CMS Publishes Long-Awaited Final Rules “60-Day Rule” Providing Clarity On Identifying And Reporting Overpayments
On February 12, 2016, CMS published the long-awaited final rule implementing Section 6402 of the Affordable Healthcare Act (ACA), which requires Medicare Part A and Part B providers and suppliers to report and return identified overpayments within 60 days (aka the “60-Day Rule”). Under Section 6402, as codified in Section 1128J(d) of the Social Security Act, failure to timely report, and return identified overpayments, results in a violation of the False Claims Act (FCA).
In the summary section of the 60-Day Rule, CMS notes three specific areas in which the final rule differs from the proposed rule that was published almost four years ago. They are: (i) when does identification of an overpayment occur?; (ii) How far back in time do providers and suppliers have to look when investigating an overpayment?; and (iii) How to return and report an overpayment? Providers and suppliers have been seeking clarity on these three issues since the enactment of the ACA and the publication of the proposed rule.
Identifying Overpayments – You know my methods, Watson. . .
With regard to the identification of overpayments, in the final rule CMS has moved away from the “actual knowledge”, “reckless disregard” and “deliberate ignorance” standard(s) set forth in the proposed rule to a “reasonable diligence” standard. The final rule states “that a person has identified an overpayment when the person has or should have, through the exercise of reasonable diligence, determined that the person has received an overpayment and quantified the amount of the overpayment.” In comments and in the preamble to the final rule, CMS defines “reasonable diligence” as being “demonstrated through the timely, good faith investigation of credible information, which is at most 6 months from receipt of the credible information, except in extraordinary circumstances”.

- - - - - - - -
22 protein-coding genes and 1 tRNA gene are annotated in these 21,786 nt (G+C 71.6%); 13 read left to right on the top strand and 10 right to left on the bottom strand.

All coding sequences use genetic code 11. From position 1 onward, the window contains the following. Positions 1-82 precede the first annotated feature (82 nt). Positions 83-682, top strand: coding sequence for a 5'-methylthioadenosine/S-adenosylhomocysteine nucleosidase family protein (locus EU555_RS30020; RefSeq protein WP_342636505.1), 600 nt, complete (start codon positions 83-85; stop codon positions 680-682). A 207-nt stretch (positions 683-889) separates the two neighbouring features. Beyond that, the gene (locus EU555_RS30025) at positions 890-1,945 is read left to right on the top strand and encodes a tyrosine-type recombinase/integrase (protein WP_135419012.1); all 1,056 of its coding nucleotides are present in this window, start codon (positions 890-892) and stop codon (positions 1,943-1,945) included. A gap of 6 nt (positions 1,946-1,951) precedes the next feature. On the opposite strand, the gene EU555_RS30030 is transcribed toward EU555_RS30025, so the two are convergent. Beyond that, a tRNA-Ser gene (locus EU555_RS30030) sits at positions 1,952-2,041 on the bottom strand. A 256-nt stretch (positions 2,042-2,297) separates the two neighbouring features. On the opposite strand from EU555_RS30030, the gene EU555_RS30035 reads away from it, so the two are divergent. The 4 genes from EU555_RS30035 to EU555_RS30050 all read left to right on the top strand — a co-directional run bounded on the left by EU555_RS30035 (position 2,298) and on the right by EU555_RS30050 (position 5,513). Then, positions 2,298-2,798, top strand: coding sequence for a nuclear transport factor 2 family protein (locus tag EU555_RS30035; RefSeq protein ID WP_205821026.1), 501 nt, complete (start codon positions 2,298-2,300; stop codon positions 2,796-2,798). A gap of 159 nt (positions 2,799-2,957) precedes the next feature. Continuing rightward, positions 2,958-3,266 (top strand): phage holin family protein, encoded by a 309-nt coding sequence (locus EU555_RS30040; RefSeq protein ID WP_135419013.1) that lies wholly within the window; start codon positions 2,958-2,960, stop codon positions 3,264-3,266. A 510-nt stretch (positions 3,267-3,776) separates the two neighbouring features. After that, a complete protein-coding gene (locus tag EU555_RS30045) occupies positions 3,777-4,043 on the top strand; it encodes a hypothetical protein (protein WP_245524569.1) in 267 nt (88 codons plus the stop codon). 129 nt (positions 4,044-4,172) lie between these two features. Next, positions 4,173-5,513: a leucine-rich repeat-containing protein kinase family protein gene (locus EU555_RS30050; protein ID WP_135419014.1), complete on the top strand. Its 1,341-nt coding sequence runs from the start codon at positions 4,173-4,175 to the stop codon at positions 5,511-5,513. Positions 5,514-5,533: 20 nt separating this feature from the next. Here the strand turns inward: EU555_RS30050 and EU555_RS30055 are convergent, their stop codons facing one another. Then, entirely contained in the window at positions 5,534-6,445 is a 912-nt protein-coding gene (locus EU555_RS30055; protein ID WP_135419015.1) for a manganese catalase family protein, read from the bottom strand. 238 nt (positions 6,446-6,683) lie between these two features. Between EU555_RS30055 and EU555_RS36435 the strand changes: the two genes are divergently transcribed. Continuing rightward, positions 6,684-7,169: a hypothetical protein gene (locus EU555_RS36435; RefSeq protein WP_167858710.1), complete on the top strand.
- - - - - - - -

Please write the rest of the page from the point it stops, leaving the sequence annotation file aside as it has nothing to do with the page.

Through the Looking Glass. . .is the Lookback Period 4 years or 10 years . . .or Neither?
After vigorous opposition to the 10 year look back period in the proposed rule, CMS reduced to 6 years how far back a provider and supplier must look to identify overpayments. In this regard, CMS stated that “[c]reating this standard for identification provides needed clarity and consistency for providers and suppliers on the actions they need to take to comply with the requirements for reporting and returning of self-identified overpayments”. Although the 6 years is certainly more favorable, it is not the 4 year look back period under which CMS’s Voluntary Self-Referral Disclosure Program (SRDP) had been operating. Importantly, however, any overpayments previously disclosed to a Medicaid Administrative Contractor (MAC) or CMS’s SRDP will not be subject to the 6 year time frame due to the absence of any retroactivity provisions in the final rule.
For Whom the Bell Tolls – Not with the Department of Justice. . .
The Final Rule notes that disclosure of an overpayment pursuant to the SRDP and the OIG Self-Disclosure Protocol (SDP) tolls the deadline for returning the overpayment. In other words, disclosure under either of these programs means that the provider does not have to return the identified overpayment within 60 days. However, CMS chose not to extend the tolling of this deadline for disclosures to other governmental agencies, including the Department of Justice. In the comments to the final rule, CMS states “[w]e decline to extend this treatment to self-disclosure to entities outside of the SRDP and SDP in his final rule. The SRDP and SDP are both formal processes managed by agencies within the Department, CMS and OIG respectively. As such, we believe it is appropriate to include those processes in this rule. However, DOJ is a separate department and we are not aware of any formal self-disclosure process by DOJ that is analogous to the SRDP or SDP.”
The Final Rule provides much needed clarity for providers and suppliers, and creates a process that provides a more measured approach than the Proposed Rule. Certain grey areas remain, due to conflicts between recent court opinions interpreting the 60-day Rule statutory provisions and this Final Rule, but much ambiguity has been resolved.